Management May 7, 2010 Last updated March 16th, 2012 2,031 Reads share

Leaving on a High

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Try to sing Bon Jovi’s “Living on Prayer”, but replace the lyrics to “Leaving on a High” should you need motivation to follow through on the advice below.

For many of us one of the most stressful and traumatic things that can happen in our life is being made redundant. Particularly when you have been working for a company for a long time and quite frankly been a hardworking loyal employee. Shock, depression, anger and resentment set in. All understandable feelings and reactions….however I am going to suggest that one thinks before one lets these emotions explode. Maybe a controlled explosion is the way to go to release these feelings?

Very often I see great candidates with super experience destroy their relationship with a company when they are made redundant. This is a real shame and it is important to note that it may have taken you 5 years to build your reputation, but it can take less than a week to destroy it. When we leave a company we want to missed, we want our absence to be felt and we want people to remember us for our great work.  So make the conscious decision to leave on high and be missed when you leave your job.

Here are some tips for leaving on a high:

  • Try keep your activity levels high….hold on scrap that – Try to work even harder than you have been, when working your notice period. This may even make your employer feel even more guilty about letting you go and therefore more motivated to help you.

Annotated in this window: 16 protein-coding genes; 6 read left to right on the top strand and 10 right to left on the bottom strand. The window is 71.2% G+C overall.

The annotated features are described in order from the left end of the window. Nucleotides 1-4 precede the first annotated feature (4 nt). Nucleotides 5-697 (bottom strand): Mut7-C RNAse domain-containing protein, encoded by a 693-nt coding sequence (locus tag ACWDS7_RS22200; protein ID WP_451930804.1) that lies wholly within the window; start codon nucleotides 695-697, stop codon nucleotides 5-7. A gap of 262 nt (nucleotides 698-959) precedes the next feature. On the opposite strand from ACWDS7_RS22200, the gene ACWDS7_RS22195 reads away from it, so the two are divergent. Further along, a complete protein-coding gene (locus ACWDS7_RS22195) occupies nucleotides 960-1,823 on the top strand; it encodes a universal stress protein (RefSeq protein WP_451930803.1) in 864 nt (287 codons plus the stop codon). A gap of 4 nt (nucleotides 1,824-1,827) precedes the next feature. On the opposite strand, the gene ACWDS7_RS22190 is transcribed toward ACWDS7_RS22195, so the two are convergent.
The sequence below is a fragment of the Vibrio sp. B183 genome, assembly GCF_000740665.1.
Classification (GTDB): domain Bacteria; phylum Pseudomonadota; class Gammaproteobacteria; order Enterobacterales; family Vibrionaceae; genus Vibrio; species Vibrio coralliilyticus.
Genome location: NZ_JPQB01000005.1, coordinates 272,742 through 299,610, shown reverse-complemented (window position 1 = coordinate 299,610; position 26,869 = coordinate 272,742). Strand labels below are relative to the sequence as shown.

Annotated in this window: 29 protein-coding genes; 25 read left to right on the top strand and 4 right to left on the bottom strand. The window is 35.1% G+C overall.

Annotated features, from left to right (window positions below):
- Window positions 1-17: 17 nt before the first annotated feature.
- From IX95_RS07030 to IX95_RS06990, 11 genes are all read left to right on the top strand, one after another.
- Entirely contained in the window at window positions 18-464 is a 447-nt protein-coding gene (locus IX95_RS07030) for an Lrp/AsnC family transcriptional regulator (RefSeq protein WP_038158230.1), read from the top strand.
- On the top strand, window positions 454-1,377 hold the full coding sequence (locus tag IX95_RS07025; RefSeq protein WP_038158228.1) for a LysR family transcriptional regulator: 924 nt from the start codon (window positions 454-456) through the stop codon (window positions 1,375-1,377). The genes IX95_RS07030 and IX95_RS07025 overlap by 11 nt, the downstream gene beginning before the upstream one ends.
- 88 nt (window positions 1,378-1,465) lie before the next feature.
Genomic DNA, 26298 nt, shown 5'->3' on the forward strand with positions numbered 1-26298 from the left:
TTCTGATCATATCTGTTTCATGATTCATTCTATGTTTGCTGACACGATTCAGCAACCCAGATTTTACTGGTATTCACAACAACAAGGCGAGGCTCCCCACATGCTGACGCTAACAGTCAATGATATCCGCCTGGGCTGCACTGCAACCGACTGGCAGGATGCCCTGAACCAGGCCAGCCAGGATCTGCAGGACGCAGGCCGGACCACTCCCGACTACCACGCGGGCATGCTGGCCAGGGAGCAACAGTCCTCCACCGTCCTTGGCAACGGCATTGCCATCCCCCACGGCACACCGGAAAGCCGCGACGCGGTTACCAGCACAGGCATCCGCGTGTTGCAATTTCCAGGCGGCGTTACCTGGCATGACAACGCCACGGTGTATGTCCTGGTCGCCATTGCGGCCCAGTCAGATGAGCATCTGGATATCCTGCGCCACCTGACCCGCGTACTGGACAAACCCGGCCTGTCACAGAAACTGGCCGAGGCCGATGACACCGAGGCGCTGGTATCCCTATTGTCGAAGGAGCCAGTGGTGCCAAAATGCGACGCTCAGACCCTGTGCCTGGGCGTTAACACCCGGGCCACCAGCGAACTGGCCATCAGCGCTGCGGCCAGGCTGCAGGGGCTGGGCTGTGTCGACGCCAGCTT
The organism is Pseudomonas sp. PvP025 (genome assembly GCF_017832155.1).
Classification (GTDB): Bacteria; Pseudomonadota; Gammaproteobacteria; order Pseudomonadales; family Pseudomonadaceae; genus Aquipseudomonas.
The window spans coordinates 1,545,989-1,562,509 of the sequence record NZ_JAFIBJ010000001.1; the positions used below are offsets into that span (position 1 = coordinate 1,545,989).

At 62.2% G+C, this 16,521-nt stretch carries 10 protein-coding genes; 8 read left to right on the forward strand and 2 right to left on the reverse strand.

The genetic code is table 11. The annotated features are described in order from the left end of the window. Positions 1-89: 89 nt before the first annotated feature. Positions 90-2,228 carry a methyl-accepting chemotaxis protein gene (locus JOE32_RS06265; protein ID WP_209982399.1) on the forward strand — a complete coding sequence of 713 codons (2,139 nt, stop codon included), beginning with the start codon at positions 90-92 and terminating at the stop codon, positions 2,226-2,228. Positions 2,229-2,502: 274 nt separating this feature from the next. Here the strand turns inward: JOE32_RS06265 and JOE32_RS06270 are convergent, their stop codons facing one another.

• Start to consciously build a network at work. Don’t go into a shell; communicate with staff and management more than you ever have. Ask them to keep an eye out for job opportunities for you and if they know anyone that might be able to help you find your next opportunity.  Do the same with your clients, suppliers etc.
  • Make sure you leave no loose ends and that you leave a comprehensive handover.
  • Let your customers know you are leaving, don’t complain about the company or your redundancy, but if possible make them aware that you will be looking for a new opportunity. Hopefully they will keep you in mind should they hear of any opportunities.
  • Try not to get caught up with “the negative crew”.  Usually found huddled around a canteen table ranting about how badly they have been treated, how bad the company is, how there are worse people in the organisation that should have been let go before them and how doomed their future now is due to redundancy.  Wow, nearly got  depressed writing those last two lines. Negativity breeds Negativity.
  • Where possible team up with other “positive” redundant staff and support each other.  This can be very comforting.  Share suggestions, information and contacts with each other.
  • We you leave…..stay in touch with key personnel. Keep them updated and tell them what you are up to and what you are looking for.

We must remember before we burn our bridges that we never know when our paths will cross with an ex-manager or co-worker in the future.  And I have not even mentioned the reference about you that your ex- employer is liable to give your future employer.

So why not leave your job on a High?

Greg Fry

Greg Fry

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